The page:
The benefit of Olympic corporate sponsorship is so obvious so the right question to ask is “why not?”
Actually, major sponsors not showing at a given year say more negative than if they do. The major difference in 2016 Rio Olympic is a first legit test on the effectiveness digital & mobile ads. Even before an expected 3.6 billion television audience will watch the greatest show on earth starting August 5, just between April and July 2016, more than 400 years’ worth of YouTube viewing on sponsors’ ads with spots from Always, Minute Maid and Visa and P&G were among those generating the most interest.
For sponsors, the key words are “mobile” and, therefore, “global.”
Visa uses the Olympic sponsorship to offer a platform to “show how Visa payment innovations are helping athletes, fans, cardholders and the clients improve experiences they care about” on a global basis. Visa’s ads demonstrate their global payment options by showing a “typical” morning commute to “ride along” with Valerie Adams (New Zealand), Ashton Eaton (United States), and Alison Cerutti (Brazil). Teaming up with Swatch, Visa took advantage of this lucrative opportunity to unveil the “Bellamy,” which is the first watch you can “swipe and pay.”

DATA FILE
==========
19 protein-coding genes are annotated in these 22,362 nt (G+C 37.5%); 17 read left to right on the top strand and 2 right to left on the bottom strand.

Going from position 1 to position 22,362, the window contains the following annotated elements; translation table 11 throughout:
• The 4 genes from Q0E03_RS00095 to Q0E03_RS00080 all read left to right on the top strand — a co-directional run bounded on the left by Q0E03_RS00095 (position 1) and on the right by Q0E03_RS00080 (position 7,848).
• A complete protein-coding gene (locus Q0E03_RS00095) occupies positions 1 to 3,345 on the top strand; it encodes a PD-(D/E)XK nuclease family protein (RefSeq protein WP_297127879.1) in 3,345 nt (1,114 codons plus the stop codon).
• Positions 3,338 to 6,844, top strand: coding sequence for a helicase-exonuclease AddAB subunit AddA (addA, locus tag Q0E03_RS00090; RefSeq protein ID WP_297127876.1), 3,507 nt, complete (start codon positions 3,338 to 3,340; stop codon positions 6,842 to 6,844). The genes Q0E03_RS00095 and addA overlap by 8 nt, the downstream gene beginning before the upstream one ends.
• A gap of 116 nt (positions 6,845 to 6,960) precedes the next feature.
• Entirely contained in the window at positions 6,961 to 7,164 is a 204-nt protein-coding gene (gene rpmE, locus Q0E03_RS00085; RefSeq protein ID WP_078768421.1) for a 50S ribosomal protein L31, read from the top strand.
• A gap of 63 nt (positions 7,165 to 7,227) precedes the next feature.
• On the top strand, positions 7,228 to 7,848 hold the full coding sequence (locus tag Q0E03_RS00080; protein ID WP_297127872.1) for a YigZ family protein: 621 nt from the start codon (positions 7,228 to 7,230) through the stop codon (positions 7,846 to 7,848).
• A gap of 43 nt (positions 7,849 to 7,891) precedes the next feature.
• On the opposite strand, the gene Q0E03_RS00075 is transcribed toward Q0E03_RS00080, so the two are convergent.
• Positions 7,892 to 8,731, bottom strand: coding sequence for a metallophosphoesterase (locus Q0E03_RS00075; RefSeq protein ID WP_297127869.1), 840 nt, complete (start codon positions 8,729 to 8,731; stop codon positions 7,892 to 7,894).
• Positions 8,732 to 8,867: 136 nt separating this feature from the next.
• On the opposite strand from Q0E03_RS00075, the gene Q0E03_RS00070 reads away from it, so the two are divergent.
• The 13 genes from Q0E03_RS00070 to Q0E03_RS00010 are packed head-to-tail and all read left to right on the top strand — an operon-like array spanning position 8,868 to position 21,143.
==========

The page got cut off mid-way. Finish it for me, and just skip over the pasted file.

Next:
What company can pass up this once-every-four-years intense marketing exposure? In the last 12 months alone, there have been more than 23,000 years’ worth of branded and non-branded posts on YouTube?
P&G seeks to sponsor athletes with the “Proud Sponsor of Mums” theme which is based on the bond between mothers and their children. As a global family brand, P&G-owned Always’ latest #1LikeAGirl ads, a motherly figure, looks to motivate young girls to take up sports and has proved popular with YouTube viewers across the globe. Modeled from “Best Job” 2012 Summer Games campaign, P&G’s “Thank You, Mom’ ad was released 100 days ahead of the first starting pistol to celebrate athletes’ mothers and hone in on their strength.
The spot has been a success!